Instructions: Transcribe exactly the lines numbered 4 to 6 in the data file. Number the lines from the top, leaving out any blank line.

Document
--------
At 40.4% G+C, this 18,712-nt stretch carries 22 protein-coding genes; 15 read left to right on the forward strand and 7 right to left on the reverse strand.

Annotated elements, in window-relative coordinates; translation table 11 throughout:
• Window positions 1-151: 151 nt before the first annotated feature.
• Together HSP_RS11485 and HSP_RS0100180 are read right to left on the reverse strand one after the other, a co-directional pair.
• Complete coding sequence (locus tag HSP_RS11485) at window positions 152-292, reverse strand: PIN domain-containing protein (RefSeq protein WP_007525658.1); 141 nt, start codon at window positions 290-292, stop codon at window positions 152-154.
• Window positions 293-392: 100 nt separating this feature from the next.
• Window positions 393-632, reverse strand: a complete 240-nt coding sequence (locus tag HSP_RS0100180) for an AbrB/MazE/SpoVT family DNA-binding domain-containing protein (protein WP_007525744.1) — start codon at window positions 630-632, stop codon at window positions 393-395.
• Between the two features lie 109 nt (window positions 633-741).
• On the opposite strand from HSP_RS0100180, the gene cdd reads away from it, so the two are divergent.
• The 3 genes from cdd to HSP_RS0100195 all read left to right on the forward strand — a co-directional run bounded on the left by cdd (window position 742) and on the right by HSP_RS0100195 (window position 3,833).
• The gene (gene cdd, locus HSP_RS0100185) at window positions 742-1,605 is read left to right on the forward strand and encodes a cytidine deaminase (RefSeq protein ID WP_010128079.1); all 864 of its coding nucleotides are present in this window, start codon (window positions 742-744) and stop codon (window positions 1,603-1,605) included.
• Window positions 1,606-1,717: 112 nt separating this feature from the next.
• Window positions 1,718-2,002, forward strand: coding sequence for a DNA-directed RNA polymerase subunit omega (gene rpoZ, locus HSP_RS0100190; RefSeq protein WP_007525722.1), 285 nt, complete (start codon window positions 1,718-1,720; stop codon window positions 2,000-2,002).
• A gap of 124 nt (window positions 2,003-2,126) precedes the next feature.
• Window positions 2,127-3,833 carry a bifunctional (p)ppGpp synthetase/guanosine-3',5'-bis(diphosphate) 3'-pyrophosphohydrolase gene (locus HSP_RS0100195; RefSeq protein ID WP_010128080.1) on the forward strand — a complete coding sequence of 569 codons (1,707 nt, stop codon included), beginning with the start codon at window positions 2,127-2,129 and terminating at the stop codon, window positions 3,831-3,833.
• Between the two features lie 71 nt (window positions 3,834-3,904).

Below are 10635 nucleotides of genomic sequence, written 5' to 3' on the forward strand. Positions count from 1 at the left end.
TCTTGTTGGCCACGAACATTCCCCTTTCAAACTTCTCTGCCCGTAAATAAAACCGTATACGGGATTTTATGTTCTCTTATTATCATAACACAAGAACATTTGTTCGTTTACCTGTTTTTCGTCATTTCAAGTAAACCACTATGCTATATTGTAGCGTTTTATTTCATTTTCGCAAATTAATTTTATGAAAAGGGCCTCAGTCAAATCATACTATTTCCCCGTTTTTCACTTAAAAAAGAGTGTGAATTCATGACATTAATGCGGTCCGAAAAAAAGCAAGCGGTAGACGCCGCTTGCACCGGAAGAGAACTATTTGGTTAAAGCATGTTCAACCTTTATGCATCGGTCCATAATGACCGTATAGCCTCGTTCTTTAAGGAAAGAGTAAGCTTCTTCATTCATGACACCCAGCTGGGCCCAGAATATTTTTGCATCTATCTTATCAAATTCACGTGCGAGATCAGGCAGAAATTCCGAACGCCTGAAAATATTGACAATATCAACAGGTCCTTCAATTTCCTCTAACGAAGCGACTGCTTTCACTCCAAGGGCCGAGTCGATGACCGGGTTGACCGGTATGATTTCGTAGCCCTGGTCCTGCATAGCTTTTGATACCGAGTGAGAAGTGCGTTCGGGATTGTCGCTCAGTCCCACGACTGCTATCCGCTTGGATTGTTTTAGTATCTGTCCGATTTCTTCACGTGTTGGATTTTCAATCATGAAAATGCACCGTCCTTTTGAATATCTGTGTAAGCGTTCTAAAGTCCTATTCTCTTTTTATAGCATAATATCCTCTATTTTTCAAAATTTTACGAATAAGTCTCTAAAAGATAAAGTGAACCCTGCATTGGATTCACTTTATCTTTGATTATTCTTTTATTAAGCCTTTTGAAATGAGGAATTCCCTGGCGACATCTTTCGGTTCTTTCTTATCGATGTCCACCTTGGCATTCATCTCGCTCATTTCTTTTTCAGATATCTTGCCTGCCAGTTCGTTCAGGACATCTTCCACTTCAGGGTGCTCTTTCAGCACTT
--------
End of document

• Together HSP_RS11485 and HSP_RS0100180 are read right to left on the reverse strand one after the other, a co-directional pair.
• Complete coding sequence (locus tag HSP_RS11485) at window positions 152-292, reverse strand: PIN domain-containing protein (RefSeq protein WP_007525658.1); 141 nt, start codon at window positions 290-292, stop codon at window positions 152-154.
• Window positions 293-392: 100 nt separating this feature from the next.